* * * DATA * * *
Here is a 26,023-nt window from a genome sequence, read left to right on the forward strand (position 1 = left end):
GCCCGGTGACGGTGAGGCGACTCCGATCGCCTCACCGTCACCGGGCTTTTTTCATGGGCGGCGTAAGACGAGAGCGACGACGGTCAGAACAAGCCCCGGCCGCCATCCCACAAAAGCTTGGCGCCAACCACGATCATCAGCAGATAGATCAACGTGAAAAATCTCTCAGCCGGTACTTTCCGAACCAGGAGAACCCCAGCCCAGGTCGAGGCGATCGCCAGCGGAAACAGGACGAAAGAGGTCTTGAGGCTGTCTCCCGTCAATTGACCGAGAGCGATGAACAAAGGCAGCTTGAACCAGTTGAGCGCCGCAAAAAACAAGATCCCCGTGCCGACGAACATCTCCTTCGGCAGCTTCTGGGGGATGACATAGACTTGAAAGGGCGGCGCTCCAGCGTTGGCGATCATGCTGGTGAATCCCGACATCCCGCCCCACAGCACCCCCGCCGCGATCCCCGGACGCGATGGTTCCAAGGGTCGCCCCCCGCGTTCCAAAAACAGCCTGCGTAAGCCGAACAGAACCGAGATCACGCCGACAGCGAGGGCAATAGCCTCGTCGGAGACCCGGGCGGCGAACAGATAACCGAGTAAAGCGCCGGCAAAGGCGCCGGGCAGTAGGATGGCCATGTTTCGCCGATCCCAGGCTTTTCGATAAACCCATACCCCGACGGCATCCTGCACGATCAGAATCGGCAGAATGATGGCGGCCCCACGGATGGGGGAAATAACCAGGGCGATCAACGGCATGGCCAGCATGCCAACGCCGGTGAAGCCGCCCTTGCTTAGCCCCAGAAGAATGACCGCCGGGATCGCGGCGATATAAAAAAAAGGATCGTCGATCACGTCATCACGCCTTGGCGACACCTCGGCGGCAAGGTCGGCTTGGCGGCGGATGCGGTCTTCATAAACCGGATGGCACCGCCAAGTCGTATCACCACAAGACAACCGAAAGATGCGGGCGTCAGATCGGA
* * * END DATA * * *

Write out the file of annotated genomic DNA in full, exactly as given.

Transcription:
Here is a 26,023-nt window from a genome sequence, read left to right on the forward strand (position 1 = left end):
GCCCGGTGACGGTGAGGCGACTCCGATCGCCTCACCGTCACCGGGCTTTTTTCATGGGCGGCGTAAGACGAGAGCGACGACGGTCAGAACAAGCCCCGGCCGCCATCCCACAAAAGCTTGGCGCCAACCACGATCATCAGCAGATAGATCAACGTGAAAAATCTCTCAGCCGGTACTTTCCGAACCAGGAGAACCCCAGCCCAGGTCGAGGCGATCGCCAGCGGAAACAGGACGAAAGAGGTCTTGAGGCTGTCTCCCGTCAATTGACCGAGAGCGATGAACAAAGGCAGCTTGAACCAGTTGAGCGCCGCAAAAAACAAGATCCCCGTGCCGACGAACATCTCCTTCGGCAGCTTCTGGGGGATGACATAGACTTGAAAGGGCGGCGCTCCAGCGTTGGCGATCATGCTGGTGAATCCCGACATCCCGCCCCACAGCACCCCCGCCGCGATCCCCGGACGCGATGGTTCCAAGGGTCGCCCCCCGCGTTCCAAAAACAGCCTGCGTAAGCCGAACAGAACCGAGATCACGCCGACAGCGAGGGCAATAGCCTCGTCGGAGACCCGGGCGGCGAACAGATAACCGAGTAAAGCGCCGGCAAAGGCGCCGGGCAGTAGGATGGCCATGTTTCGCCGATCCCAGGCTTTTCGATAAACCCATACCCCGACGGCATCCTGCACGATCAGAATCGGCAGAATGATGGCGGCCCCACGGATGGGGGAAATAACCAGGGCGATCAACGGCATGGCCAGCATGCCAACGCCGGTGAAGCCGCCCTTGCTTAGCCCCAGAAGAATGACCGCCGGGATCGCGGCGATATAAAAAAAAGGATCGTCGATCACGTCATCACGCCTTGGCGACACCTCGGCGGCAAGGTCGGCTTGGCGGCGGATGCGGTCTTCATAAACCGGATGGCACCGCCAAGTCGTATCACCACAAGACAACCGAAAGATGCGGGCGTCAGATCGGA